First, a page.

9780985893460-Perfect.inddMy review series of the plays collected in Geek Theater: 15 Plays by Science Fiction and Fantasy Writers continues! Each post will focus on one or two of the plays collected in the volume.

Another of the truly remarkable surprises in Geek Theater is John Kessel’s delightfully absurd comedy Faustfeathers.

Much like Carlos Hernandez’s The Clockwork Comrade, this play’s bizarre and compelling central concept doesn’t feel like some kooky dramatic choice that is merely warranted within the context of the play, but rather it feels like something that is absolutely necessary. It seems we desperately needed a retelling of the Faust story where Dr. Faustus is written as Groucho Marx. Absolutely, we did. We just didn’t know it.

That the rest of Kessel’s two-act play is genuinely funny and well-constructed certainly helps its case.  A huge and wildly anachronistic conceit like this only works if the playwright is able to perfectly mimic Marx’s wakka-wakka schtick and trademarked one-liners; Kessel handles both very well.  The story is set in 1539. Faustus is a professor of theology at the University of Wittenberg, in Germany. All of Europe, we learn in a prologue from the demon Mephisopholes, is reeling from Martin Luther’s “heresies” that will eventually bring about the protestant reformation. For now, the Pope has dispatched two cronies to figure out if the rumors about Dr. F – namely that he sold his soul to the devil in exchange for access to dark magic – are true.

Time travel seems to be among the dark magics that Faustus got in the deal, as he frequently references events, locations, and technology that will not come to be for hundreds of years. But then again, it could be that I’m applying too much logic here. The explanation is probably much simpler; like that this is simply 20th century Groucho Marx transplanted in pre-Renaissance Germany with access to all the knowledge that 20th century Groucho Marx would have. The looseness is a huge part of the script’s charm, as is its hyper specificity. One imagines there are only a handful of people in the world well-versed enough in both the Faust story and the works of the Marx Brothers to catch all the little gags in this play. I am not that guy, but I can appreciate that there is something deeply strange and special going on here.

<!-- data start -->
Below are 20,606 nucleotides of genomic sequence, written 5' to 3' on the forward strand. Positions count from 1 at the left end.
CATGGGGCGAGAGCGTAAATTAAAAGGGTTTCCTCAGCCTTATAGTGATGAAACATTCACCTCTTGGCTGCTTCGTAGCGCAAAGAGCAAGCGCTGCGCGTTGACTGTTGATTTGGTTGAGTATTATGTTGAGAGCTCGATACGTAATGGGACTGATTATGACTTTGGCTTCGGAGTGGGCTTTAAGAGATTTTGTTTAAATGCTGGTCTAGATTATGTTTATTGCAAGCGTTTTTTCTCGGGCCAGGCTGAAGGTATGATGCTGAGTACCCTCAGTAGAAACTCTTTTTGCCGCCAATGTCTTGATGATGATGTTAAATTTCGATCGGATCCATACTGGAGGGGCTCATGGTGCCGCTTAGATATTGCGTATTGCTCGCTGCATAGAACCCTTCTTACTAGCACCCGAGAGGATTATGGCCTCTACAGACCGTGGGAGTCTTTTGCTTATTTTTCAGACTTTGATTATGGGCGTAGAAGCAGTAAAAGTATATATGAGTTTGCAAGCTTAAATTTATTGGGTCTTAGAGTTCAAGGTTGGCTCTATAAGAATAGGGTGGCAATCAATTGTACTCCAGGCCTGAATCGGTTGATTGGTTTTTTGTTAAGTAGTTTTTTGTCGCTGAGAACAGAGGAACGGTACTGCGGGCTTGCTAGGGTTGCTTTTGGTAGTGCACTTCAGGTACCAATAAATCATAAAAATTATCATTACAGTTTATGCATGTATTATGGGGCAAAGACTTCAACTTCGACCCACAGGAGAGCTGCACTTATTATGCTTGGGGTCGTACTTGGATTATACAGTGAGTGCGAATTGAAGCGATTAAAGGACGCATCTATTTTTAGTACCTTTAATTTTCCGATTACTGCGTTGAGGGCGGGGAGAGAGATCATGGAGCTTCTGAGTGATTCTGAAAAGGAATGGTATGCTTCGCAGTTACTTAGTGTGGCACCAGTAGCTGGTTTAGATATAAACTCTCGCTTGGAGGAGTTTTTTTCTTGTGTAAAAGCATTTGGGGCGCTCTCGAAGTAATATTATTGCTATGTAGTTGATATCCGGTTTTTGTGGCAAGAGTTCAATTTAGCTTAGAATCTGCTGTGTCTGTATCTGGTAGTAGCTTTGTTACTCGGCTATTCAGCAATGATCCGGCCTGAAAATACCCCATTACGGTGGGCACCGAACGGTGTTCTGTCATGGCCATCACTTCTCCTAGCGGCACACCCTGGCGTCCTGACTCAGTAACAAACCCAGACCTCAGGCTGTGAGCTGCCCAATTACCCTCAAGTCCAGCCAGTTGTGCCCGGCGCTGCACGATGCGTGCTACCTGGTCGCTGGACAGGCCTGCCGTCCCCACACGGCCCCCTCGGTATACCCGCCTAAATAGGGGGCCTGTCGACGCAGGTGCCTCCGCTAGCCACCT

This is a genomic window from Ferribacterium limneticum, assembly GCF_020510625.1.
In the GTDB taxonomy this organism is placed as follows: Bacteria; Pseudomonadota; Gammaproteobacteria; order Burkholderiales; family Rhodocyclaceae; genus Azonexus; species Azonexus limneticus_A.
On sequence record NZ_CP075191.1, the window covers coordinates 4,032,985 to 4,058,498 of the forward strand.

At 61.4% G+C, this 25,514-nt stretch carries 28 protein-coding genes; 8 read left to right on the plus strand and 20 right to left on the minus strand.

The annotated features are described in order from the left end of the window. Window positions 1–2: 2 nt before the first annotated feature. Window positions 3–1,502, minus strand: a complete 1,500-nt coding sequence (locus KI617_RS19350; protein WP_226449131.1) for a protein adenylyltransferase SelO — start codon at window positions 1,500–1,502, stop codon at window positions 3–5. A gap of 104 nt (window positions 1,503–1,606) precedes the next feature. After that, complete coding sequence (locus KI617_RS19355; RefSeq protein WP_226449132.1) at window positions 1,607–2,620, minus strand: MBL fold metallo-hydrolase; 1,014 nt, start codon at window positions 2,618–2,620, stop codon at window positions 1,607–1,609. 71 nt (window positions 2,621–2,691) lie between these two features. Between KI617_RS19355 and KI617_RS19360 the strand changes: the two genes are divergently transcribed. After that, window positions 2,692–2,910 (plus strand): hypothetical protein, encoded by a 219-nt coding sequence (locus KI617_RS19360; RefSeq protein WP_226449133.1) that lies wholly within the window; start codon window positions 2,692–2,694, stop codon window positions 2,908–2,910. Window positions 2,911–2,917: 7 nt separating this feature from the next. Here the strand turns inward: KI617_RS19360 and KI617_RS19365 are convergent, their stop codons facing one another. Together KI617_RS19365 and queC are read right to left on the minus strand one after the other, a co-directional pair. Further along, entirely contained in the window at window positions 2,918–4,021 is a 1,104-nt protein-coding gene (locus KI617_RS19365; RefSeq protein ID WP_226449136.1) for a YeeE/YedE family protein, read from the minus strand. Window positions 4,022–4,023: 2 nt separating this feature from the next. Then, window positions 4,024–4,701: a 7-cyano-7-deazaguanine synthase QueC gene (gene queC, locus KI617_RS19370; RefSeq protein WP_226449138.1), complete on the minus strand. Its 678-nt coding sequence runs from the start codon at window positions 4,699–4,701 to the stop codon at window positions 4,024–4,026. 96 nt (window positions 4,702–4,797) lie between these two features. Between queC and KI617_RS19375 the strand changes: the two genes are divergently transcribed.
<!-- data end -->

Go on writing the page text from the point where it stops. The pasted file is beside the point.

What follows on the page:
The real Groucho himself once remarked that he didn’t like a play he had just seen because he had seen it under adverse conditions: the curtain was up. Curtain up or down, Faustfeathers would be a fun one to see live.

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